Page 10, 8th April 1977

8th April 1977
Page 10
Page 10, 8th April 1977 — Noblest hymns and most naked prose

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Locations: Dublin, Rome, Jerusalem, London


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Noblest hymns and most naked prose

HOLY WEEK is the most civilised week of the year. It is the one time when a citizen gets the chance to participate in a public acting out of a great and real drama.

It is one of the consolations of age that this grows more and more satisfying, spiritually and artistically. Life takes on an extra meaning and seems richer and more urgent for the few days.

Years ago it used to be a strain. Do you recall when the priest read the lout, Passion to the altar in Latin and later turned round and read it to the public in English? Or else two of them did it simultaneously. Of course if you were within pilgrim's distance of an abbey or a cathedral, the drama used to be tremendous. Do you remember those wild lamentations or the splendour of the Exu/tet or the unnerving insistence of the Ikeproaches?

I am being very careful not to write about anything except the outward signs of the week. It is not that the significance of Holy Week is for experts only, it is that in this the superficial approach is the safest.

The rituals which attended the various . days have been pruned and simplified, and this is, on balance. gain for a small parish. Really the old full order of the days and the nights could get into a remarkable confusion .of candles, basins of water, bewildered altar boys, sopranos being insistent about Jerusalem, processions that lost touch, fires that would not light, violet veils that suck on statues. grains of incense that would not stick in the t is h. place.

Christians instinctively clatllisled their finest treasures, their noblest hymns and most naked prose into this week. The never seem able to leave it alone, changing it and adding and taking away like an artist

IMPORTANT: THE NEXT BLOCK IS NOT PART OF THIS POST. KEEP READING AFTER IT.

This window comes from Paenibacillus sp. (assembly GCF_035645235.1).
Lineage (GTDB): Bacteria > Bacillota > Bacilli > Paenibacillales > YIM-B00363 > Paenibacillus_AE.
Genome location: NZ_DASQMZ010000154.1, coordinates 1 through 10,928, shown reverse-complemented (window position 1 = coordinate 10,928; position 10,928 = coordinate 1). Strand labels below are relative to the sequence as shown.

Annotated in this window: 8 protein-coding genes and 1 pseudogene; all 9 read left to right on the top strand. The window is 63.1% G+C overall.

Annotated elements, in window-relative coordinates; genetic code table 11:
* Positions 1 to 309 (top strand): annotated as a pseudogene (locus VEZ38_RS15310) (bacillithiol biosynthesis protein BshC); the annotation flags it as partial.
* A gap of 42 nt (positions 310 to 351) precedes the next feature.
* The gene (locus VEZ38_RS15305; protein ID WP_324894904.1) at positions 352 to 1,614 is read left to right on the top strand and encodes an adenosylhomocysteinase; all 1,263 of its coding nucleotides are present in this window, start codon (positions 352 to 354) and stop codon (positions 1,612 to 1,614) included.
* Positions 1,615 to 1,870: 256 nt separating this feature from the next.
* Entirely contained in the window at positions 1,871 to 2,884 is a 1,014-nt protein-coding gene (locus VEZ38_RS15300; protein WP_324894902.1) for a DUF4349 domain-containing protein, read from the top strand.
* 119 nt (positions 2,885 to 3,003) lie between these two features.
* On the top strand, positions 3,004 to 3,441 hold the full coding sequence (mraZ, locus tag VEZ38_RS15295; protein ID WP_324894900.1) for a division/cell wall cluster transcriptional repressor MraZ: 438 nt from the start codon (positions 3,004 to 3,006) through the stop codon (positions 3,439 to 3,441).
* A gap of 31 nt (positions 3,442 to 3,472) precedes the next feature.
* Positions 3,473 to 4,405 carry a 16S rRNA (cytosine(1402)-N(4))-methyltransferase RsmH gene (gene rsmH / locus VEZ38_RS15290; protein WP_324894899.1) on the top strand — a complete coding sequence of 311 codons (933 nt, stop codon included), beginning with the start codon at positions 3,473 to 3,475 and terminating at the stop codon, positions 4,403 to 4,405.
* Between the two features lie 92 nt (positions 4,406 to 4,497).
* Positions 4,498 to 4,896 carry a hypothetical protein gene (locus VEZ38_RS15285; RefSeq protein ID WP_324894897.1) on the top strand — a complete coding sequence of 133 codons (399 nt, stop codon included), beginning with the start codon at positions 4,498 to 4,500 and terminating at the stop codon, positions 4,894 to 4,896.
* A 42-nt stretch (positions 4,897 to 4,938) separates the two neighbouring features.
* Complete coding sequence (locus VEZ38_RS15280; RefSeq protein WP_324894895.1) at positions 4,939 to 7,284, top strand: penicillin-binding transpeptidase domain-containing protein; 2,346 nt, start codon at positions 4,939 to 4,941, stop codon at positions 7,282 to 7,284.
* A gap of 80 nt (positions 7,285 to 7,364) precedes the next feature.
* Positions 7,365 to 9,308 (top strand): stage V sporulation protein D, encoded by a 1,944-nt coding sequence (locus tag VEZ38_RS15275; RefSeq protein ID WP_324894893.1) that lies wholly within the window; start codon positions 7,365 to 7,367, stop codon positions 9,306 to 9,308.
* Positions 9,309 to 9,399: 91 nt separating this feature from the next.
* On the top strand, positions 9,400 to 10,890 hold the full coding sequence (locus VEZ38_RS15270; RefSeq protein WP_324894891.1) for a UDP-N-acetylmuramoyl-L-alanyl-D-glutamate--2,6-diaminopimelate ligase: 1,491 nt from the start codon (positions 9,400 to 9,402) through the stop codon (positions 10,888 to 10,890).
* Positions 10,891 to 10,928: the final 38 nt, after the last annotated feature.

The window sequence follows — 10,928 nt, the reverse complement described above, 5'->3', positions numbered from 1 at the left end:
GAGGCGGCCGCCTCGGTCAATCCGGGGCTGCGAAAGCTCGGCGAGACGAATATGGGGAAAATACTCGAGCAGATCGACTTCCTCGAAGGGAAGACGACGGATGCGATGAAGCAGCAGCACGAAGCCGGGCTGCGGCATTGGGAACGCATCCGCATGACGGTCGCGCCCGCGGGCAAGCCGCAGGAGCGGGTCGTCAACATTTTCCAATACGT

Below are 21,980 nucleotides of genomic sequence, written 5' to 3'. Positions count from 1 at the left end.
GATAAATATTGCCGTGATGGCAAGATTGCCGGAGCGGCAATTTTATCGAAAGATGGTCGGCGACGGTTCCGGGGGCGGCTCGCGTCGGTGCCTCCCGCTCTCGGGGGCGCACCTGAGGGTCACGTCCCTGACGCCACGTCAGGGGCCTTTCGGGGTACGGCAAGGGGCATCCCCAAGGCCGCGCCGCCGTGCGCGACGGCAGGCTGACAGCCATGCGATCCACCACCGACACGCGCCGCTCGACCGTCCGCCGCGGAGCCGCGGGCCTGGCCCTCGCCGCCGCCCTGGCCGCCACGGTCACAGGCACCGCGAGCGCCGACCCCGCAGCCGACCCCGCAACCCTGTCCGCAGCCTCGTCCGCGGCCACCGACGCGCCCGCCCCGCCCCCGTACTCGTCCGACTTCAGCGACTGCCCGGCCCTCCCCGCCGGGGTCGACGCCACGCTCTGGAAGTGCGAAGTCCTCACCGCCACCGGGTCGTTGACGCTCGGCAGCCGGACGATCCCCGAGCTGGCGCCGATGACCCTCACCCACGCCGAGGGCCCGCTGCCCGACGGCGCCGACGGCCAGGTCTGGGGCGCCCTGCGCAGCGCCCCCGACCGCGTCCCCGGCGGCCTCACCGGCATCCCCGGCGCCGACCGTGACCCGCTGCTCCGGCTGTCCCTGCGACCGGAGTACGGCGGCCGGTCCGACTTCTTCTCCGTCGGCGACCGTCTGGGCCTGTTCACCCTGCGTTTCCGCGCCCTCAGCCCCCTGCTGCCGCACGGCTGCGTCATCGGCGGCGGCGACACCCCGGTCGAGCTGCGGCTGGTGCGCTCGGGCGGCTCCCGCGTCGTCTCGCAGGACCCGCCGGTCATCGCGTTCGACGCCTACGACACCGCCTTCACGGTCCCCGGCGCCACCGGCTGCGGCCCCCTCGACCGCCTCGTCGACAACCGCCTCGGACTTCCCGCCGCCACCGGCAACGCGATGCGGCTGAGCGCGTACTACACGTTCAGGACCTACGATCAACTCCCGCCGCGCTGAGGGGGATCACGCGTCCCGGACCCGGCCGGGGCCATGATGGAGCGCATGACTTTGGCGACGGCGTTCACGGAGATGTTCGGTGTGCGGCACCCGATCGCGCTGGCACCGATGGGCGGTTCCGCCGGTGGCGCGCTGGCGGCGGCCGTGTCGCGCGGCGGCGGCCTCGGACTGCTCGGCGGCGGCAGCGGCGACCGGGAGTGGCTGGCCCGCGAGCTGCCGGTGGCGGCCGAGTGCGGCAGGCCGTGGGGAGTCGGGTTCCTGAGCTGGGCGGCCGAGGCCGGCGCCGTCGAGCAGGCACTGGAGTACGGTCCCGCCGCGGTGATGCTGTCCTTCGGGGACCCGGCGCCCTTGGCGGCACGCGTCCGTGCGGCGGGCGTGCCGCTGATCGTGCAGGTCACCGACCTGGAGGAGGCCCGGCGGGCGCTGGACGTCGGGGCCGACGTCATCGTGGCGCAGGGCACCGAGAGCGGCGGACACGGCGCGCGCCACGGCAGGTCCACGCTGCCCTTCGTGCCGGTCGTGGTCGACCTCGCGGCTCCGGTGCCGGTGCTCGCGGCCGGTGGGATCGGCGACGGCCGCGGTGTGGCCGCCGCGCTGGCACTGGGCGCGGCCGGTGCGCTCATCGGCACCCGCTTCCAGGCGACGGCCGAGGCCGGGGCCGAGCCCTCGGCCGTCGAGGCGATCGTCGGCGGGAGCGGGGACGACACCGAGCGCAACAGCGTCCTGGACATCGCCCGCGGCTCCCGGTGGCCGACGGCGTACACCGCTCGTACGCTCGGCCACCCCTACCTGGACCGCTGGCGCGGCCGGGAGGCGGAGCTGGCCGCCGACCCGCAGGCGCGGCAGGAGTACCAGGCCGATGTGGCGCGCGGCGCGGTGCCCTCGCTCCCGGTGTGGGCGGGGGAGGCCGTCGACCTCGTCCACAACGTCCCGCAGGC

who cannot let a picture out of his studio.

What we have now are the materials and the inspiration and the skill for a work of art in which the crowd must participate.

It is the sort of opportunity that didactic and professional bores. who go on about living drama for the masses when the masses,clearly prefer television, long for in,their hearts. But it is ours, to take part in, to enioy, to muddle or serenely to per orm.

It is the finest catharsis that I know.

High Jinks in Southgate

EVERYONE is in favour of parish councils until they threaten to be effective or demand_ evenings of supererogatory work.

More than that, they work only where there is a priest prepared to allow real initiative and authority to lay people and. even if this is done, success cannot be guaranteed.

I have an account of the an.nual meeting of a parish which was held recently.. It was arranged by its elected council. It happened in the parish of Our Lady of Lourdes at Southgate in London, which is a parish with 1,800 souls on its census.

In other years about 50 came to the annual meeting. The council decided to do better this time and organised and publicised for five months. In the end there were 350 in the parish hall and people had to he turned away. A folk group and the choir sang separately.

The agenda was ready. There were minutes and reports. They changed the constitution so that they were not obliged to meet during Lent. They had elections for six new council members. They selected their same secretary.

The parish priest gave the Bene Merente to Mrs Magee, who had been sacristan for years, and a cheque to Fr APPOINTMENTSU

Wakeling, who has gone to Westminster Cathedral.

While the meeting was on, 75 children were coped with by two heroic parents and a teacher in a neighbouring room. The meeting started at 7.30 and they went on until 10.

They had determined to enjoy themselves, so they broke in the middle for refreshments, which included wine for those who had not given it up for Lent. These were free.

There was a time for questions and discussions, which is when things usually fall apart and the centre fails to hold. And they had a layman. as chairman of the meeting. Personally, I think that an evening like that, properly organised and done in friendship, is every bit as good as a mission.

The journey of a statue

THERE is a statue of Our Lady which, I suspect, is being used as a Trojan horse.

For sonic time, The Guardian has been repiirting the fate of a statue which is 2ft. 9in. high and is "of' little or no artistic value." Mr Baden Hickman had a splendid report this week on its Odyssey.

It all started some three months ago when a group of Dublin Catholics got In touch with the new Russian Embassy there.

Mr T. C. Gerrard O'Mahoney is a solicitor, and it seems he wrote to the Russian Ambassador in Ireland to suggest that, in view of the grand new relations between Russia and the Republic, he should help to get the statue to Bishop Stoponavicius of Vilnyus,_ the capital of Lithuania, a country which was absorbed to death by Russia in the last war and which used to consider itself a Catholic country.

The statue was sent as a gesture of reconciliation and

peace and Catholic solidarity. Fine!

The Ambassador regretted that he could not help because in the USSR, Church and State really were separate. Ingenious and true I, But the statue was carefully blessed. The Press was informed. The plaster Madonna was carried in procession and started on its journey. It stuck in London and is now in the vestibule of a church in the East End of London.